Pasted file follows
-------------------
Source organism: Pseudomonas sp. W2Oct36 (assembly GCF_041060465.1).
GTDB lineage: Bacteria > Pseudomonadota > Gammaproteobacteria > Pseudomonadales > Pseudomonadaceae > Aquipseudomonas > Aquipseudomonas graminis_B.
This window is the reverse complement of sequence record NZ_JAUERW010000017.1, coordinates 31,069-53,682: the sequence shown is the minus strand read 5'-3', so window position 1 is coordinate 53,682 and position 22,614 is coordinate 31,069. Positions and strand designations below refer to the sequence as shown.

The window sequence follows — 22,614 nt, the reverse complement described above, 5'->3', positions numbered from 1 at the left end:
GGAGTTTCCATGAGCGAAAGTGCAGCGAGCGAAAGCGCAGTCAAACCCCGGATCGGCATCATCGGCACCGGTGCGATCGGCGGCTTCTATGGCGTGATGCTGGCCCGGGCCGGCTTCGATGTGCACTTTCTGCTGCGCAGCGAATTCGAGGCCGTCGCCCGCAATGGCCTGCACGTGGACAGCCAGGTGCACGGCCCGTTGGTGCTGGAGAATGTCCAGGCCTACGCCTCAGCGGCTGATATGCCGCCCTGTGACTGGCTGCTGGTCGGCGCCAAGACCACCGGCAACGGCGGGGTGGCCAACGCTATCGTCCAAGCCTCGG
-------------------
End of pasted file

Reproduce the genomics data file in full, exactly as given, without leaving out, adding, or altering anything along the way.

Source organism: Pseudomonas sp. W2Oct36 (assembly GCF_041060465.1).
GTDB lineage: Bacteria > Pseudomonadota > Gammaproteobacteria > Pseudomonadales > Pseudomonadaceae > Aquipseudomonas > Aquipseudomonas graminis_B.
This window is the reverse complement of sequence record NZ_JAUERW010000017.1, coordinates 31,069-53,682: the sequence shown is the minus strand read 5'-3', so window position 1 is coordinate 53,682 and position 22,614 is coordinate 31,069. Positions and strand designations below refer to the sequence as shown.

The window sequence follows — 22,614 nt, the reverse complement described above, 5'->3', positions numbered from 1 at the left end:
GGAGTTTCCATGAGCGAAAGTGCAGCGAGCGAAAGCGCAGTCAAACCCCGGATCGGCATCATCGGCACCGGTGCGATCGGCGGCTTCTATGGCGTGATGCTGGCCCGGGCCGGCTTCGATGTGCACTTTCTGCTGCGCAGCGAATTCGAGGCCGTCGCCCGCAATGGCCTGCACGTGGACAGCCAGGTGCACGGCCCGTTGGTGCTGGAGAATGTCCAGGCCTACGCCTCAGCGGCTGATATGCCGCCCTGTGACTGGCTGCTGGTCGGCGCCAAGACCACCGGCAACGGCGGGGTGGCCAACGCTATCGTCCAAGCCTCGG